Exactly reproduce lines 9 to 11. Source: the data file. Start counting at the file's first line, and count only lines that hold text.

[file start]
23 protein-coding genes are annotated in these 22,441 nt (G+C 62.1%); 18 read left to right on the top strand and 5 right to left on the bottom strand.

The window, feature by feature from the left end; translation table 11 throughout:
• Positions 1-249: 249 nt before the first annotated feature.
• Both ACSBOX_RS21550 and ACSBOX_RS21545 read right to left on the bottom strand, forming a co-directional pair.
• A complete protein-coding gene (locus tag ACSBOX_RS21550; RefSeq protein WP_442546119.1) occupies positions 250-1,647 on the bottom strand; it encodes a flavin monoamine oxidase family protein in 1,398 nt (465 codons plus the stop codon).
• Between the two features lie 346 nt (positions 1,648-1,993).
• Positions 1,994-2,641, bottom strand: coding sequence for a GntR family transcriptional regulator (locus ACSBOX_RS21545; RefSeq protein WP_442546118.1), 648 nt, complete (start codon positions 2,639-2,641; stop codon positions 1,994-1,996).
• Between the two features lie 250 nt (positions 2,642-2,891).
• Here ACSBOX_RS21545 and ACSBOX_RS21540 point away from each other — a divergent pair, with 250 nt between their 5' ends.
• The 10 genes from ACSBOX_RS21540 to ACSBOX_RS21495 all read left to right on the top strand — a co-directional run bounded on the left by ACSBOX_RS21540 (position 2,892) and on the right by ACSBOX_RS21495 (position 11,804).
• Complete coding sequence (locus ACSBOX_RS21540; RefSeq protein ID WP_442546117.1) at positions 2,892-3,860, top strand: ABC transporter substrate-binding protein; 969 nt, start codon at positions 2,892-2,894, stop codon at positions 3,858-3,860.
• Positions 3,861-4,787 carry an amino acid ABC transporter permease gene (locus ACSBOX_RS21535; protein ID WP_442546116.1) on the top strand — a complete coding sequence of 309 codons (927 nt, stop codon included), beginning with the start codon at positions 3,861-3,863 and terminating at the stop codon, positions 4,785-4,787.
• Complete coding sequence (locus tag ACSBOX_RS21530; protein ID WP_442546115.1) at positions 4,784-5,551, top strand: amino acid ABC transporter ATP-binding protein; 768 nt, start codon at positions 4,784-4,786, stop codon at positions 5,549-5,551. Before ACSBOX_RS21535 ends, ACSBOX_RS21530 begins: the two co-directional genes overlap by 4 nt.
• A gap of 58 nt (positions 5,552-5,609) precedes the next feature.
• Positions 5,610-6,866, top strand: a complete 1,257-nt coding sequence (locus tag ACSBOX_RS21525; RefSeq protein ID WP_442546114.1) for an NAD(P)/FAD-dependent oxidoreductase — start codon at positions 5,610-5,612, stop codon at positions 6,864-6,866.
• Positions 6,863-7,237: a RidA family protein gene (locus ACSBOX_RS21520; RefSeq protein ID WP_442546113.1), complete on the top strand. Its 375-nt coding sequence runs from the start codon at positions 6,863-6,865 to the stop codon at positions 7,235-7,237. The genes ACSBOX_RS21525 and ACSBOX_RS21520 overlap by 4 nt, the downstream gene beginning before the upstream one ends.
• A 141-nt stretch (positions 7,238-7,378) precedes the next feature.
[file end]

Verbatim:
• Here ACSBOX_RS21545 and ACSBOX_RS21540 point away from each other — a divergent pair, with 250 nt between their 5' ends.
• The 10 genes from ACSBOX_RS21540 to ACSBOX_RS21495 all read left to right on the top strand — a co-directional run bounded on the left by ACSBOX_RS21540 (position 2,892) and on the right by ACSBOX_RS21495 (position 11,804).
• Complete coding sequence (locus ACSBOX_RS21540; RefSeq protein ID WP_442546117.1) at positions 2,892-3,860, top strand: ABC transporter substrate-binding protein; 969 nt, start codon at positions 2,892-2,894, stop codon at positions 3,858-3,860.